09/10-Early snow, while it scratches the itch it's not always a good thing. I remember one of the most solid years we had in Utah was a year it didn't snow till late Oct or Nov can't quite remember and when it finally did it came in big 3+ feet of solid cohesive snow a little wet and just glued to the mountainsides. This year we got early snow that was followed by the three C's (calm, clear, cold) often associated with high pressure and it had it's way with the snowpack. Little to no snow for two months continued cold clear temps a couple smaller cycles and we finally got the big dump to really test the snowpack around mid January.
Early signs, Brett Kobernik conducting an ECT on NFacing slope mid October.
Weak layer at the very bottom of the snowpack.
First cycle was only a little taste of what was to come, but was still catching guys off guard. (Pic from the UAC website)
Finally mid January brought the first big snow/slight wind event. Finally we would get to test this snowpack. Up on top of one of the more notorious NFacing bowls I knew guys were getting remote triggers from 40+ feet away so I was very respectful of the ridgeline giving it a good distance while I stomped and jumped cracking out a car sized cornice I was able to trigger this monster.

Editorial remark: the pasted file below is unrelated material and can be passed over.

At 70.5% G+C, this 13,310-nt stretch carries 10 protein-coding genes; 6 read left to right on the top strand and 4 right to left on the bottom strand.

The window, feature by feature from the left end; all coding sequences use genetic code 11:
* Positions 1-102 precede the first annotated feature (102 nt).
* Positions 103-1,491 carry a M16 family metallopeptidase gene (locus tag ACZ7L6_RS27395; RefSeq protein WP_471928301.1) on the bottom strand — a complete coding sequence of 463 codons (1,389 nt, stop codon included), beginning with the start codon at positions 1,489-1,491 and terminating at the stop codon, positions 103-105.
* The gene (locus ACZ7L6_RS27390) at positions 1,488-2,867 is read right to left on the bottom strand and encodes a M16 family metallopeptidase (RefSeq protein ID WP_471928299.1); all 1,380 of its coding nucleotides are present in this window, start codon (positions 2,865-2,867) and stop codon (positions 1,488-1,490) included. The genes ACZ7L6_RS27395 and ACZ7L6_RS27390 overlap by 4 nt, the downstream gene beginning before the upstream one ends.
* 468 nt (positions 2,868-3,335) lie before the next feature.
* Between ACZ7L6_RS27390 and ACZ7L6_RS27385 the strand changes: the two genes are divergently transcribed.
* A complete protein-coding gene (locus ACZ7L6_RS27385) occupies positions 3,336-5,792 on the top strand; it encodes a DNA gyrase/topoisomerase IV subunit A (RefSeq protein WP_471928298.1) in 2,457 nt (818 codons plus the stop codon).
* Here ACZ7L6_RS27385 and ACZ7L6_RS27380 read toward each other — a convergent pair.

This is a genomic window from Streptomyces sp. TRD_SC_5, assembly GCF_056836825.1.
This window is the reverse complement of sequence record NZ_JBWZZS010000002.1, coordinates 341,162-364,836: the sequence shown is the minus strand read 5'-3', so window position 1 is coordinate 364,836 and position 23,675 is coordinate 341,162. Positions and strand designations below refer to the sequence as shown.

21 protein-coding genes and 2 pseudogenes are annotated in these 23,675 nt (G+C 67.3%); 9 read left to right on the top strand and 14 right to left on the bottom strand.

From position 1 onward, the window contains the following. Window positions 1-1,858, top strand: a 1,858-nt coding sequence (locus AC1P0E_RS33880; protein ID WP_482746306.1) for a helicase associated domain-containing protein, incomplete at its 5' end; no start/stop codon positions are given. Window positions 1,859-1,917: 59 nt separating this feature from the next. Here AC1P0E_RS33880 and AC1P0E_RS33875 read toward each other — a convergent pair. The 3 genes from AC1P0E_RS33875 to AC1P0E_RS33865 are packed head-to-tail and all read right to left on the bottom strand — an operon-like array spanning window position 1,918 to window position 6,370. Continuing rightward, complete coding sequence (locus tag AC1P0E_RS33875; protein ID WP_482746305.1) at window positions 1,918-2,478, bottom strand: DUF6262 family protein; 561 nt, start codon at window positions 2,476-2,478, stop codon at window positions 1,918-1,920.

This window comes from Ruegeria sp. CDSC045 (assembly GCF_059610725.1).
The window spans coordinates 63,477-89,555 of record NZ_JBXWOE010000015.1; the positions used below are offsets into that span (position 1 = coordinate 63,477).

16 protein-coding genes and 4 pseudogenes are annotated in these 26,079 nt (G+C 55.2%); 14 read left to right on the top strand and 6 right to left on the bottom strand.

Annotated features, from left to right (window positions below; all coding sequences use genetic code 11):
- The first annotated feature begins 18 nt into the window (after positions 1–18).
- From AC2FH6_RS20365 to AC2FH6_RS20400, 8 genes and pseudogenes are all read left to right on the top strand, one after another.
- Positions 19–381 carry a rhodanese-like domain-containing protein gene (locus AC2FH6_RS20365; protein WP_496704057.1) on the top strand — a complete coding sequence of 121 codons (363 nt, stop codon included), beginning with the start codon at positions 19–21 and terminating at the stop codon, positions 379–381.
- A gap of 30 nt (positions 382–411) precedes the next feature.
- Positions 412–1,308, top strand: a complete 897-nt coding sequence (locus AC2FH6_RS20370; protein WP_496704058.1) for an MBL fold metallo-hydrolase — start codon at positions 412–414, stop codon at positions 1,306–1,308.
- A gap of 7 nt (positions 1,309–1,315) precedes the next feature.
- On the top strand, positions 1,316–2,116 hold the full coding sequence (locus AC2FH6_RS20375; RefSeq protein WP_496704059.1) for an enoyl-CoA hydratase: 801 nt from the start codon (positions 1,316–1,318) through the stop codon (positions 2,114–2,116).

Running the full track.
This is only a third of the slide. Pretty much went wall to wall. (Photo Brett Kobernik)
Some of the other slides from the same cycle. This one is probably the most aesthetic this is only a small fraction of the slide. 3/4 to 1 mile wide a whole ridge. Remotely triggered off a ridge.
The tail end of the ^^^ slide.
Another remote trigger off the ridge Wilson Chutes.
This is the slide that took the life of an experienced backcountry skier.
Backside of Beartrap
McDonalds Draw PC Big ridgeline.
Now were dealing with surface hoar buried about a 1+ feet deep. Mostly pockets and easily avoidable.
Just can't get suckered.
Our cycle's far from over, probably have an interesting spring cycle and we still have a persistant weak layer at the bottom. So many slides I wasn't able to get pics of and lot's of accidents catching the most experienced of skiers. Crazy year.
Whenever surface hoar forms there is also faceting of near surface layering. This slide
didn't run on surface hoar. Neither did this one
I go look at the crowns
and dig in several locations to see what the weak layer is. Good learning. It is doubtful that many people reporting slides on hoar frost are actually looking at the layering, including so called pros. As for the deep slabs in spring, best not to count yer chickens before they hatch.